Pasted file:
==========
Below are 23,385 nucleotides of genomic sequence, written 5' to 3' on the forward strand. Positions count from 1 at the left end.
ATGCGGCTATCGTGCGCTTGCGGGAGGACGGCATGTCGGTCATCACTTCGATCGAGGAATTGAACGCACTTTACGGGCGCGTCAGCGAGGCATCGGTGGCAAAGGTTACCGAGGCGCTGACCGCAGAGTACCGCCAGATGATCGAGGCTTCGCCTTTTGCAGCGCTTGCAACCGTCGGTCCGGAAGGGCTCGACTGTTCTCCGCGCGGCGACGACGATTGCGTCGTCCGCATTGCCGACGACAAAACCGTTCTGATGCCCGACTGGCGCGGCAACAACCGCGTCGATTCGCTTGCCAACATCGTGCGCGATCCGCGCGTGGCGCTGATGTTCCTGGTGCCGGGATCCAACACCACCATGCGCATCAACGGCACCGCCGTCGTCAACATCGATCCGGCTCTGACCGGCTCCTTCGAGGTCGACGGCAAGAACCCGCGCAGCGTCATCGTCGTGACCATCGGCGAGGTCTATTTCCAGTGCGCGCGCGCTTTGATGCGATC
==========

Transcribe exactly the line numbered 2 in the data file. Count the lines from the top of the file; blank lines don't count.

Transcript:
ATGCGGCTATCGTGCGCTTGCGGGAGGACGGCATGTCGGTCATCACTTCGATCGAGGAATTGAACGCACTTTACGGGCGCGTCAGCGAGGCATCGGTGGCAAAGGTTACCGAGGCGCTGACCGCAGAGTACCGCCAGATGATCGAGGCTTCGCCTTTTGCAGCGCTTGCAACCGTCGGTCCGGAAGGGCTCGACTGTTCTCCGCGCGGCGACGACGATTGCGTCGTCCGCATTGCCGACGACAAAACCGTTCTGATGCCCGACTGGCGCGGCAACAACCGCGTCGATTCGCTTGCCAACATCGTGCGCGATCCGCGCGTGGCGCTGATGTTCCTGGTGCCGGGATCCAACACCACCATGCGCATCAACGGCACCGCCGTCGTCAACATCGATCCGGCTCTGACCGGCTCCTTCGAGGTCGACGGCAAGAACCCGCGCAGCGTCATCGTCGTGACCATCGGCGAGGTCTATTTCCAGTGCGCGCGCGCTTTGATGCGATC